I think Americans generally pay more attention to the gasoline they put in their cars than to the food they put in their mouths. We are a society of excess, and one of our more impressive excesses is the way in which we eat and what we choose to put in our mouths.
We are the leading country in the world in almost everything, yet our mortality rates, our cancer rates, and our neonatal death rates don’t rank among the best in the world. We lead in research, we lead in academic training, we lead in freedom of information, yet we don’t lead in taking care of our health.
We have all the knowledge in the world about everything in life, but that has made no impact on our health. Why? I think nutrition is part of the reason, and I think I know why.
No one is ever taught about nutrition. We certainly don’t teach the subject in grammar school, and it’s rarely taught in high school. Some colleges may offer it as an elective. But our parents certainly don’t talk to us about carbohydrates and proteins the way they do about the birds and the bees. If you combine this lack of knowledge with our appetite for diversity, taste, and presentation, what you have is a lot of people who know nothing about the food on their plate.
It’s never too late to learn about nutrition. The fundamental issue with nutrition is learning how to balance your caloric intake with the number of calories you burn. Everything we eat has a caloric value. If you take in more nutrients that contain a lot of calories and you don’t burn them up, the excess caloric energy is going to be stored as fat, and you’re going to gain weight. That weight and that fat will then interfere with all the normal functions of your body.
On the other hand, if you consume too few calories, say fewer than 1,200 calories a day, then your body doesn’t have sufficient energy to maintain adequate functioning. The caloric intake for a normal adult should range between 1,500 and 2,000 calories a day.
The body requires certain nutrients in order to work properly. Nutrients are the chemicals our body gets from food. These nutrients are used to build muscles, improve cell-to-cell transmission, and manufacture hormones. In describing nutrients, the word “essential” means that the body must consume them; it cannot produce them on its own. The nutrients we need include:
Essential amino acids
The body requires amino acids to produce new body proteins and replace damaged proteins to build and maintain the body.
Vitamins and minerals.
These are recognized as essential nutrients that are specifically linked to the functionality of cells. If we’re deficient in vitamins and minerals, we develop a weak immune system, cell metabolism disorders, premature aging, scurvy, goiters, and bone loss.
Also essential, fatty acids are crucial for maintaining the body’s normal health. They are responsible for the normal formation of hormones and creation of some of the biological pathways responsible for dealing with inflammation and cell repair.
They are essential because they provide the fuel our cells need to function adequately, which allows the other nutrients to be utilized properly. If cells don’t have the sugar molecule necessary to generate the energy required for repairing, functioning, transmitting, and utilizing nutrients, then cellular damage and disease will result.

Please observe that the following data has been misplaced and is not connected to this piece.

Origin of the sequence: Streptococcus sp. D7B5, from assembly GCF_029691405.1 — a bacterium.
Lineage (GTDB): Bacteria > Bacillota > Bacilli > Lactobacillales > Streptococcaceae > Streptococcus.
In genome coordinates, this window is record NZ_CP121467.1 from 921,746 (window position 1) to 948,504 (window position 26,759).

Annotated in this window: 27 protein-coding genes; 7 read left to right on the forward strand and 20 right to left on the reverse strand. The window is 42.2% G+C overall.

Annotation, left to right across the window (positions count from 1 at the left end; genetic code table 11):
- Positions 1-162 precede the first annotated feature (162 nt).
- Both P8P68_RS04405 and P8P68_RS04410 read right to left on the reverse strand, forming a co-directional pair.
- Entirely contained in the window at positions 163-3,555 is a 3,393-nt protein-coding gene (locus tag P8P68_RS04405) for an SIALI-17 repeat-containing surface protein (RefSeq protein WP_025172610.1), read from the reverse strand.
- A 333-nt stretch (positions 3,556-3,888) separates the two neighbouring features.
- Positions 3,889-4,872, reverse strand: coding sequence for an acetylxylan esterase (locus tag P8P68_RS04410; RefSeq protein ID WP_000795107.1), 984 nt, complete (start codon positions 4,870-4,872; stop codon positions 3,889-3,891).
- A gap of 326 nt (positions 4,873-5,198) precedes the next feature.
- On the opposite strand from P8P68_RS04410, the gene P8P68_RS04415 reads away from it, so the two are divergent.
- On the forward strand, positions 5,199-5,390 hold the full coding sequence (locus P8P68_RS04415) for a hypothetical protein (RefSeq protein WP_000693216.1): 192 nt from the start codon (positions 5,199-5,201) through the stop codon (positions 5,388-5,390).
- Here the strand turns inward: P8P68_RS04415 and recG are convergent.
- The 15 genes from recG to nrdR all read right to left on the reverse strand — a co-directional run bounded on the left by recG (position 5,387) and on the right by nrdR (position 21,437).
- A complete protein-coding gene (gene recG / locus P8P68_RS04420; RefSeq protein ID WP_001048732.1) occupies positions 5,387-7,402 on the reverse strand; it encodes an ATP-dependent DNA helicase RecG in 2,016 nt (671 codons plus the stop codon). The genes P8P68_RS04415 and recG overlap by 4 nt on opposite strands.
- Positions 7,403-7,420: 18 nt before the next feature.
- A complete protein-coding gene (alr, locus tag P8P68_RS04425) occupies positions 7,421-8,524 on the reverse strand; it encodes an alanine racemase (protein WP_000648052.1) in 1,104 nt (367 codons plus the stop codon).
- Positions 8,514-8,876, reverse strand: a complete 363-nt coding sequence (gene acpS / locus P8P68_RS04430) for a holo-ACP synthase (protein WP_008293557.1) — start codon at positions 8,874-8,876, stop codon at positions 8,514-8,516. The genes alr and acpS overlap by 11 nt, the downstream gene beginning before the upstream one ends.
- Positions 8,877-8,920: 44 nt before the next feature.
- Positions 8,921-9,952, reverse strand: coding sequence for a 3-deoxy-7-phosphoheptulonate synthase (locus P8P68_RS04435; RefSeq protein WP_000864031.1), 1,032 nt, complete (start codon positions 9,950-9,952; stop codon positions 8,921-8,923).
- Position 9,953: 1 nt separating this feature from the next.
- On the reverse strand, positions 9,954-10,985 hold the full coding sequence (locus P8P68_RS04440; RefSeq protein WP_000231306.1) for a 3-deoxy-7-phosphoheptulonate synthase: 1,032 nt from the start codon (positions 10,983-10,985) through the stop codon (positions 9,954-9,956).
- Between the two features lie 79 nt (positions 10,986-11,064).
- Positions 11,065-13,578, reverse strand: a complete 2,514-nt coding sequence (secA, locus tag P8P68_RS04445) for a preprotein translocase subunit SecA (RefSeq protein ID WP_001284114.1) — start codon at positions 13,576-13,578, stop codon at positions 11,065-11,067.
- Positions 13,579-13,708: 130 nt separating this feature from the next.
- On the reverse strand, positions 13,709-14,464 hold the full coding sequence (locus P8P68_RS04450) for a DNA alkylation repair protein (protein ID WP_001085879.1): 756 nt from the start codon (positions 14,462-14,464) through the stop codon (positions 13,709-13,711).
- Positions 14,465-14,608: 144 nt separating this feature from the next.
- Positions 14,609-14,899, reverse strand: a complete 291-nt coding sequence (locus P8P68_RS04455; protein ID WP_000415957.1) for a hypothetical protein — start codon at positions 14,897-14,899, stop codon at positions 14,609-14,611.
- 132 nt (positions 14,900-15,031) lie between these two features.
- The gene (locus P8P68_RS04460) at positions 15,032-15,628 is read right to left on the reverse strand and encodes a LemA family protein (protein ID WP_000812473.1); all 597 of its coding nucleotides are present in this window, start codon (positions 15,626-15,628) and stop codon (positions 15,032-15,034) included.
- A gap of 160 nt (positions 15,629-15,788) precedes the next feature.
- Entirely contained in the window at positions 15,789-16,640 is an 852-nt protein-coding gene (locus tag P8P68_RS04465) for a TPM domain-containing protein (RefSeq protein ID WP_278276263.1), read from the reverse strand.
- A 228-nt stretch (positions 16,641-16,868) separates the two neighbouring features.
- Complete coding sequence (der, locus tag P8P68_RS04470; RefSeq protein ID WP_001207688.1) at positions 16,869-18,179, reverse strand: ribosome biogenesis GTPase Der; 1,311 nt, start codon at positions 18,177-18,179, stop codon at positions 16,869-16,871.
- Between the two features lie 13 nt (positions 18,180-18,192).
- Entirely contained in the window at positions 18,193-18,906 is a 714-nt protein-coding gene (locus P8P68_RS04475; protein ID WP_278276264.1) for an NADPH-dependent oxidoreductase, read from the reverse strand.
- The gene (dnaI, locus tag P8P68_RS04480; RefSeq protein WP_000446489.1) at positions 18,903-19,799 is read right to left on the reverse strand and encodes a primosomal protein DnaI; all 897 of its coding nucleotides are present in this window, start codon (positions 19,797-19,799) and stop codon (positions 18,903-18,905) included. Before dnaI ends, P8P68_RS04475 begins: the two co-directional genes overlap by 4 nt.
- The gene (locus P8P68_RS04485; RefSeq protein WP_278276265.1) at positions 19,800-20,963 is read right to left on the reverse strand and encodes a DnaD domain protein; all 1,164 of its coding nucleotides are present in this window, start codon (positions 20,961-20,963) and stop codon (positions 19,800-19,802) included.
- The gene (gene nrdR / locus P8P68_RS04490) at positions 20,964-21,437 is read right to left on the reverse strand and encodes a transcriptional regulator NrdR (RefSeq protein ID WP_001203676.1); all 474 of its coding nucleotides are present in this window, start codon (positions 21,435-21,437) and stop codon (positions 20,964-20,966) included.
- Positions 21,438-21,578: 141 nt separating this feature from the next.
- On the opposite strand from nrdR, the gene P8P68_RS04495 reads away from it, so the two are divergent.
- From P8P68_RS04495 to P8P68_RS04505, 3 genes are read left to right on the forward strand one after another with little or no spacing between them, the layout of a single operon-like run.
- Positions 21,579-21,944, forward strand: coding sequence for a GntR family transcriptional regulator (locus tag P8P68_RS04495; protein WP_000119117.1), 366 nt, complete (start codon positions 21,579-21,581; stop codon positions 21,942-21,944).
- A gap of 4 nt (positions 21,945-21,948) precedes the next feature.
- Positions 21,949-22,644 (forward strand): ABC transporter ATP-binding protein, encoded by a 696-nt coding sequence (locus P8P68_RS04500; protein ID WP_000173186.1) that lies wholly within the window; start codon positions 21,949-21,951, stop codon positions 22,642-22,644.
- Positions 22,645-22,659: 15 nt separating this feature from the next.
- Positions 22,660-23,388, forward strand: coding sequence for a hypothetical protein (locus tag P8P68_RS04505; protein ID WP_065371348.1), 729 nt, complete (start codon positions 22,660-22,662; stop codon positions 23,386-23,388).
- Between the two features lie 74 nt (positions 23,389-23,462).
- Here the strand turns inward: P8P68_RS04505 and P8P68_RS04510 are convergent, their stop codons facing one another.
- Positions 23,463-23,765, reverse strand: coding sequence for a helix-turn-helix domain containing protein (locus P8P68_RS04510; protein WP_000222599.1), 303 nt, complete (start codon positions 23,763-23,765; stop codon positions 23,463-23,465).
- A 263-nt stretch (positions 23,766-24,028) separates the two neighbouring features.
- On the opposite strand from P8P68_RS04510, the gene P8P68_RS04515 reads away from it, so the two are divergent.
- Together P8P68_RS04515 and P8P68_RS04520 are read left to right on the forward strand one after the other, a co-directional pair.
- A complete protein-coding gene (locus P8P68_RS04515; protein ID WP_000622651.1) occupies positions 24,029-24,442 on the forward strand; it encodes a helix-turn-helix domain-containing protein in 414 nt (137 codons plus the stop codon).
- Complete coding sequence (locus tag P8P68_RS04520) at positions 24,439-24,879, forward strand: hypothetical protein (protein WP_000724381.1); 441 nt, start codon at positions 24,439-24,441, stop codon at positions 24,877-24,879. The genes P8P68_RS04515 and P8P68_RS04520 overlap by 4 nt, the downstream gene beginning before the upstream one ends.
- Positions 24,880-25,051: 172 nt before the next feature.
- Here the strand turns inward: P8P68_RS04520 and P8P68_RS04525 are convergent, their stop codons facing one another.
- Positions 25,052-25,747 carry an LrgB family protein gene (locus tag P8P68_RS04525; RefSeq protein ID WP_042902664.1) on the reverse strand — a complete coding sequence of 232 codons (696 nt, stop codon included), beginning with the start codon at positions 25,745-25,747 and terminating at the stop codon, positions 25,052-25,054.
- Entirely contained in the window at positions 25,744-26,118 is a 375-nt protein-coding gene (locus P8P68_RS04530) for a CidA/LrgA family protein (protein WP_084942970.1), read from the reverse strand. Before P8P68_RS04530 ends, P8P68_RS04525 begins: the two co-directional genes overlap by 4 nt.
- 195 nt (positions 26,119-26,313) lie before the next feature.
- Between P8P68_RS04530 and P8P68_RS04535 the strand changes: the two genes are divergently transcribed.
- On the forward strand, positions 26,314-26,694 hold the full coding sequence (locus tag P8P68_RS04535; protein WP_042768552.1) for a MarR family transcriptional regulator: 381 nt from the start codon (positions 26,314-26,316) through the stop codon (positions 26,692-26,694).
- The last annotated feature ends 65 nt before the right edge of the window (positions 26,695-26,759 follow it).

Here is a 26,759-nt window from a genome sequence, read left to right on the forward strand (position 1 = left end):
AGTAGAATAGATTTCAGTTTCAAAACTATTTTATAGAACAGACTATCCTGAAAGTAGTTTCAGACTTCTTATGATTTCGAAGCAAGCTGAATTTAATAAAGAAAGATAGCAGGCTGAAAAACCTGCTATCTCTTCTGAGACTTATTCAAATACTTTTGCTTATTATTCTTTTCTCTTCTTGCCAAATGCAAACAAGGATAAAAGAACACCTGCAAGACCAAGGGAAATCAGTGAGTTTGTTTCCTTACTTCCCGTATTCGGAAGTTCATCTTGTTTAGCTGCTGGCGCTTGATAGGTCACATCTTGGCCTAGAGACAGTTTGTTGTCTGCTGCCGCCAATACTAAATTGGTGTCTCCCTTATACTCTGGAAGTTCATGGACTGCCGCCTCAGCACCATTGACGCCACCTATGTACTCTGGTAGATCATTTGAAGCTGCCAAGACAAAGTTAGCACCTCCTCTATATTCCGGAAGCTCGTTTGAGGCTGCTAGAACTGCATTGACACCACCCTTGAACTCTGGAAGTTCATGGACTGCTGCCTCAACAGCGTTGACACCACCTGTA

Each nutrient carries out one or more unique tasks your body needs to function. And because you need many nutrients to stay healthy—protein, fat, carbohydrates, vitamins, minerals—you have to eat a wide variety of foods to get them all.
It’s when we don’t recognize the necessity of all those elements that we begin getting into trouble. It’s like filling your gas tank with gasoline and forgetting to change the oil every 3,500 miles, or forgetting to put water in the radiator. The car needs the gasoline, the oil and the water, all in the proper proportions, in order to function properly. The same is true of the human body.
The problem, as I’ve mentioned before, is that about one-third of all American meals are prepared foods. And the problem with prepared foods is that their contents are not nutritionally balanced.
Our lack of knowledge of nutrition, combined with our obsession with processed foods, is really damaging our health. So we have to get back to fundamentals, a good example of which is the diet of people who live in the Mediterranean. Their diet is well balanced with vegetables and fruit, fish and lean meat, and the good unsaturated fats like olive oil.
Today, many people think that if they stick to low-fat or nonfat foods, they won’t gain weight. That’s a myth, because gaining weight has to do with calorie intake. If you take a salad and you add cheese and eggs and everything else in the book, even if you select low-fat ingredients, you’re still consuming a tremendous load of calories. And size matters, too; the size of your portions does make a difference in terms of the total amount of calories consumed. It’s just a plain mathematical calculation.
There are no magical foods that are going to help you burn calories or increase your cell metabolism either. There is no such a thing as a food that is more active in the body than others. People think that eating a grapefruit each day or having cabbage soup for lunch is going to burn off their fat. But that’s a myth. There is only one way to burn off those extra calories: exercise, any exercise at all.
Dr. Manny Alvarez serves as Fox News Channel's senior managing health editor. He also serves as chairman of the department of obstetrics/gynecology and reproductive science at Hackensack University Medical Center in New Jersey. For more information on Dr. Manny's work, visit AskDrManny.com.